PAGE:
Adanma Vivian Obiora (PhD), Anthony Ogbonna Uche (PhD)


Film is an important mode of catching reality and illusion in the contemporary world; it also serves as a reflection of society, which helps us to better understand our lives, the lives of those around us, and how our society operates. Violent attacks on the other hand indicate a state of fear, foreboding, and uneasiness owing to several factors. In Nigeria, the state of violent attacks is increasingly alarming. Currently, it appears that stories of missing persons, kidnapping, killing by unknown gunmen, ritual killing, and human organ harvesting are in the daily news. Film as a medium of communication can make real and justify certain ideas and beliefs through its portrayals, and, in so doing, structure the awareness of the social world we live in. Nollywood, the popular Nigerian film industry is not left out on the role of mirroring the Nigerian society and educating its audience on ways to make the Nigerian society better. This work hinges on social representation theory and adopts textual analysis in examining two Nollywood films: National Crisis and The Last Kidnap. Findings reveal that the two films portrayed violent attacks as dangerous and perpetrated in various forms based on gender prowess. The films’ producers reflected the causes and consequences of violent attacks in the themes which include religious dichotomy, porous borders, nonchalant government, poverty, and unemployment. The researchers recommend that Nigerian film producers should progress in using better logical storylines in their works.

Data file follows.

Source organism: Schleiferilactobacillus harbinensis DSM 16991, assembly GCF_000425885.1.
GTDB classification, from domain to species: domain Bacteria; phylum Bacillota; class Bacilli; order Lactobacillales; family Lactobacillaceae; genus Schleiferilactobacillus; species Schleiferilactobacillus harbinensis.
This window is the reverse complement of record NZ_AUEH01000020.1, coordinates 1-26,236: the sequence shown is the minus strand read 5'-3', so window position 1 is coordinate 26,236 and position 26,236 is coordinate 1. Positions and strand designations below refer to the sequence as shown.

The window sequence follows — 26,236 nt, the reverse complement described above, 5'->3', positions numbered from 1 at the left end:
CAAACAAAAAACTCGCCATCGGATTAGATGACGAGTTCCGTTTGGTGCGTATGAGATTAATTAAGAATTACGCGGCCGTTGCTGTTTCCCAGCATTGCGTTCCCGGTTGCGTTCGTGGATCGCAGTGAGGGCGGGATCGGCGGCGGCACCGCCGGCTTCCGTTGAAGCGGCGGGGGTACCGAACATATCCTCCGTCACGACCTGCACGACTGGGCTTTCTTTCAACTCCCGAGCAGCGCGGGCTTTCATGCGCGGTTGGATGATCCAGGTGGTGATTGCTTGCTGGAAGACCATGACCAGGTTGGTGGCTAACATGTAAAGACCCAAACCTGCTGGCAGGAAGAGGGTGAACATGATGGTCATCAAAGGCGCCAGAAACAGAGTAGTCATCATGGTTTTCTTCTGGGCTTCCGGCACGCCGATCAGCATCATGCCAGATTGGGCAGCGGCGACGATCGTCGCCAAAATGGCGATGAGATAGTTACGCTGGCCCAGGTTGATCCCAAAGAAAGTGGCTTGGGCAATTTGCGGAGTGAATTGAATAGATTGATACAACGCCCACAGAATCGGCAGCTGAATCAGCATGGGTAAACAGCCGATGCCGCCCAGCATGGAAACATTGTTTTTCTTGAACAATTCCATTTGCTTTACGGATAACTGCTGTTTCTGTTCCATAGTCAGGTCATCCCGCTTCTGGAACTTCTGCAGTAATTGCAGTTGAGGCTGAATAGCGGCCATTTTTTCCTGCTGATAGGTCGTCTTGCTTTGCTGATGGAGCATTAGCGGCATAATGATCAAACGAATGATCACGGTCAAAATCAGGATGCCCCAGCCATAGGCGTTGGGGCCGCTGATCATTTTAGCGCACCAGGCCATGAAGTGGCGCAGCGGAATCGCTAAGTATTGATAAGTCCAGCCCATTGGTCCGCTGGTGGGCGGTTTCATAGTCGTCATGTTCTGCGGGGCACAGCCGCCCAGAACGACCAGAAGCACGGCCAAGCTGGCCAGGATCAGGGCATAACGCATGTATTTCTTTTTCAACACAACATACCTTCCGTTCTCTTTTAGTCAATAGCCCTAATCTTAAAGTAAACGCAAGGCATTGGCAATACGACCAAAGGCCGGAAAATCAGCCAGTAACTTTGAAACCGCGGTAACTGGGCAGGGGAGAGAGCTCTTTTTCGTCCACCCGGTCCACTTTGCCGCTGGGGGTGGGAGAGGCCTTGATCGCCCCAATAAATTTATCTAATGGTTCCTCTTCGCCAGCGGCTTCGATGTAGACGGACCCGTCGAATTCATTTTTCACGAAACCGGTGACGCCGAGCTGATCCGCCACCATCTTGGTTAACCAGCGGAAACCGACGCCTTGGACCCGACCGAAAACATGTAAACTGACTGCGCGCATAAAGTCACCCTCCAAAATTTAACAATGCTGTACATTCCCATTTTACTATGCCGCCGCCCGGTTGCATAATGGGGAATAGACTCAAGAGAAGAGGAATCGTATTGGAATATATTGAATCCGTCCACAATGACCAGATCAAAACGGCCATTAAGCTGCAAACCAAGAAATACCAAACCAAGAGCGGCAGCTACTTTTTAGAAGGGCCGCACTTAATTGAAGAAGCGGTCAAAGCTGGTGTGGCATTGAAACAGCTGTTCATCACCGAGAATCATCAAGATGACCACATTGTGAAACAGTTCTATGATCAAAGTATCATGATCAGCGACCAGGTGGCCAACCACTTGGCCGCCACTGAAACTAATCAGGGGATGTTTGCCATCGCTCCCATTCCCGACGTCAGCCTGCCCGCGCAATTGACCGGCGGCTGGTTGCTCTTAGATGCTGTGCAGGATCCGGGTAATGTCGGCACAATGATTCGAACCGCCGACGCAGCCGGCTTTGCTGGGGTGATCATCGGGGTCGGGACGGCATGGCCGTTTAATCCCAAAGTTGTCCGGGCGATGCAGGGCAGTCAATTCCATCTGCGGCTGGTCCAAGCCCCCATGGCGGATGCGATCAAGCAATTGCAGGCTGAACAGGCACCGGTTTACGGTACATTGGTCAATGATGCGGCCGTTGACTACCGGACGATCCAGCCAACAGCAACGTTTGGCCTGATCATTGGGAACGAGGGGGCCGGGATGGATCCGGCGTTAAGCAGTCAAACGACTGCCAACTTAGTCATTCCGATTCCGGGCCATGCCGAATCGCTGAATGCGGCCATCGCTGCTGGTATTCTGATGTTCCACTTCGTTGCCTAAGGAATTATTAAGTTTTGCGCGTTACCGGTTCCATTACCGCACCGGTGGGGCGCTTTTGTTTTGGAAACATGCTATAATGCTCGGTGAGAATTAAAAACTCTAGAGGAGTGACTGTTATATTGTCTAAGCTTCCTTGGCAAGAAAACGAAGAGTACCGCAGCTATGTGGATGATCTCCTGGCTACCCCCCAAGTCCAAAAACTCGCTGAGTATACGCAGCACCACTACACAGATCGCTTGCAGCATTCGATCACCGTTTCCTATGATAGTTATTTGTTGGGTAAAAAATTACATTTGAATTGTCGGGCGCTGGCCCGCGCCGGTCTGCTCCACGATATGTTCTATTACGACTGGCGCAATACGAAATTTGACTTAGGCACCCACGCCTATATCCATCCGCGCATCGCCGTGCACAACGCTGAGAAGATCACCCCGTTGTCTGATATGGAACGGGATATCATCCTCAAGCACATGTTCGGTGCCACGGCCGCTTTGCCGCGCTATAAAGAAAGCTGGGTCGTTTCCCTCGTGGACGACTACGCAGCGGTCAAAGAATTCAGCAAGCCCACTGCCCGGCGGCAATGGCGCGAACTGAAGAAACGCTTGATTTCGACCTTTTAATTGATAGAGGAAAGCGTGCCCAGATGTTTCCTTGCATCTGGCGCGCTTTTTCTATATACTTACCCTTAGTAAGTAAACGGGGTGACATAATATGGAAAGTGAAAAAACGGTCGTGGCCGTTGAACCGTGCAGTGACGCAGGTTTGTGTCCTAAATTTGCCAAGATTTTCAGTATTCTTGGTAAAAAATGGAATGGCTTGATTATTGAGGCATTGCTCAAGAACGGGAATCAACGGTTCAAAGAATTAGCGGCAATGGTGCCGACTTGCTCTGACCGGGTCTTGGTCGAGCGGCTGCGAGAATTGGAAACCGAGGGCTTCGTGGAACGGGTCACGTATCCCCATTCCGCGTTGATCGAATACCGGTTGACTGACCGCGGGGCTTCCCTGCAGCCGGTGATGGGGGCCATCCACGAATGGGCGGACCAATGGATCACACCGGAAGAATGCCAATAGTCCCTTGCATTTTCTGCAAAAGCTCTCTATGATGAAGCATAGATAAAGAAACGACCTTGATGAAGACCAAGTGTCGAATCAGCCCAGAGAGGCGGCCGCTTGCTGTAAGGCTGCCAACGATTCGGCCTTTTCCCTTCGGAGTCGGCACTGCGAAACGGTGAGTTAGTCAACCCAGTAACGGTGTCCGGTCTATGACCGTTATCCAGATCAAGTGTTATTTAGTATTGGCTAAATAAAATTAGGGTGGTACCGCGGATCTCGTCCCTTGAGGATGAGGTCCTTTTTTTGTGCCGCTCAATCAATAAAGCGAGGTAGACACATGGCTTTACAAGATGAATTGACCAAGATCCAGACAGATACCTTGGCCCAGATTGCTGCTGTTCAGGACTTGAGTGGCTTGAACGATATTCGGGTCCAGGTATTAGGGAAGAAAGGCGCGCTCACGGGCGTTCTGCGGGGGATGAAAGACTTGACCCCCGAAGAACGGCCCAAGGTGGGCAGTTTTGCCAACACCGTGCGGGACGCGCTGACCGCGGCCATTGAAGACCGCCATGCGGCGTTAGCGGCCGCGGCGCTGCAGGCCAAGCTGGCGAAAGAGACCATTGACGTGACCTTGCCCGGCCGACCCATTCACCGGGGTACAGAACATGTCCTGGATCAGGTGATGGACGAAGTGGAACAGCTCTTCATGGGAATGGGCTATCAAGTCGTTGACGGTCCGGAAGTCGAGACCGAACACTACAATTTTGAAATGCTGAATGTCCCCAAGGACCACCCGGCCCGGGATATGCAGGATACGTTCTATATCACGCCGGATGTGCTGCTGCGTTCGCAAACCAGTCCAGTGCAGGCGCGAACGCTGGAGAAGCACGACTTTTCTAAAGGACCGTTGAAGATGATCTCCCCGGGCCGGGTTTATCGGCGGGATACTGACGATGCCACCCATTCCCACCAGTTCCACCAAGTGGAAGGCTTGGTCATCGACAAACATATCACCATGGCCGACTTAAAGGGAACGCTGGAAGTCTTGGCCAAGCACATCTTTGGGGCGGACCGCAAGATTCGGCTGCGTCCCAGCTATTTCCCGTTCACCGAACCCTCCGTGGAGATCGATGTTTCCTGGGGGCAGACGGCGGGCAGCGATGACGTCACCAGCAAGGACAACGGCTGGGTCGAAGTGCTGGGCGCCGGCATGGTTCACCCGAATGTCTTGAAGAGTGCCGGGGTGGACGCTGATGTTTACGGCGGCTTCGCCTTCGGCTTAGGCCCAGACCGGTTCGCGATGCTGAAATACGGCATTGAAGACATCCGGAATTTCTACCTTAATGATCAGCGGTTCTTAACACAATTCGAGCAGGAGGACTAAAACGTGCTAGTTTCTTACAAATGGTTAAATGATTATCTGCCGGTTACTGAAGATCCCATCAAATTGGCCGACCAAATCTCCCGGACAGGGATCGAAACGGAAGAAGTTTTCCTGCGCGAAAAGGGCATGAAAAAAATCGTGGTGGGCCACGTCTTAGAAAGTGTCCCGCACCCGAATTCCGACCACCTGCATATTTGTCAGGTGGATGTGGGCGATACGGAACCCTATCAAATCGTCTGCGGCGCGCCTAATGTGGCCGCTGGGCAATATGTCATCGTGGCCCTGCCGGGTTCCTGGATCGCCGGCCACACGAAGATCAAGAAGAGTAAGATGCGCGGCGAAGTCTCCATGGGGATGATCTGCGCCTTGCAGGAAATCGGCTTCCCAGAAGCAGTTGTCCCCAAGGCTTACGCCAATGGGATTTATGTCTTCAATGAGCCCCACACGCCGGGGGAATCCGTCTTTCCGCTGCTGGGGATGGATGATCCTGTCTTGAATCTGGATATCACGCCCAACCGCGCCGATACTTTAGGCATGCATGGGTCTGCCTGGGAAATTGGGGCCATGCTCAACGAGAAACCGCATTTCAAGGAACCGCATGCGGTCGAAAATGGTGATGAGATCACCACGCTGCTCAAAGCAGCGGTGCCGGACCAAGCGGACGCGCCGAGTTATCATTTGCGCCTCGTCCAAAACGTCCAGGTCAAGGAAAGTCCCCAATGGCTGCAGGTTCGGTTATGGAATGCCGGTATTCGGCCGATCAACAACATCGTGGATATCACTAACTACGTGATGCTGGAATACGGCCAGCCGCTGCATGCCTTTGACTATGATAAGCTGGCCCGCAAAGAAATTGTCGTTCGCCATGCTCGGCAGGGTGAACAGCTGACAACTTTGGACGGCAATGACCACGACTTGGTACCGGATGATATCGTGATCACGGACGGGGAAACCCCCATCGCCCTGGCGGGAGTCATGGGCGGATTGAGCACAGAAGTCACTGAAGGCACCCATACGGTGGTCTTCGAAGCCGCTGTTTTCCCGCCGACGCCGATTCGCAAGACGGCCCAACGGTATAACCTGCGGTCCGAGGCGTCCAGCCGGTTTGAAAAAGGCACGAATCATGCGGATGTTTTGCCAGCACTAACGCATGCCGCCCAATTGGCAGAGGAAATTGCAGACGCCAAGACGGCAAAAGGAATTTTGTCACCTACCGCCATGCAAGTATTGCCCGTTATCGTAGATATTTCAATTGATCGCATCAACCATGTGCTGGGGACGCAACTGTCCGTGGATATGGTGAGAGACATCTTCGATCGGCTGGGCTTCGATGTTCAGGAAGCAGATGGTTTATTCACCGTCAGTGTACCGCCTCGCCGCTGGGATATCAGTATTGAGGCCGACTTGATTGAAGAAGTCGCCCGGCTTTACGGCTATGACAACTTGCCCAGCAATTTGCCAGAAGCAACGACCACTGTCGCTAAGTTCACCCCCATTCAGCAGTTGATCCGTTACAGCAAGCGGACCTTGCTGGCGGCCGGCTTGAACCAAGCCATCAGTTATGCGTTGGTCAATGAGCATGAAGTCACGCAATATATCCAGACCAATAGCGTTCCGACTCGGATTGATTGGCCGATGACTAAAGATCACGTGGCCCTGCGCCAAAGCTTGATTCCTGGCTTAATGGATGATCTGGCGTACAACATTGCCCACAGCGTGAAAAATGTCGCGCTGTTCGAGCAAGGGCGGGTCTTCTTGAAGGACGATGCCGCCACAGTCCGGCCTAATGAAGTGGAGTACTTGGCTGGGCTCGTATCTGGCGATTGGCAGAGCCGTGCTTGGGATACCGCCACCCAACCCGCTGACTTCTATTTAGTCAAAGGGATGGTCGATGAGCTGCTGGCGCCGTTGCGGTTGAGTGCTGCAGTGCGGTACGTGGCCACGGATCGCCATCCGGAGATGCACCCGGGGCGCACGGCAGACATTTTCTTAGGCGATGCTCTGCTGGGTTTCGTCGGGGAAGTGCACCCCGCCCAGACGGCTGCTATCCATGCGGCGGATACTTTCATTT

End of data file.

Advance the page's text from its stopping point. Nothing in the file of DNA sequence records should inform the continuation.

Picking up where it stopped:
Insecurity, Nollywood, Representations, Film, Portrayal.

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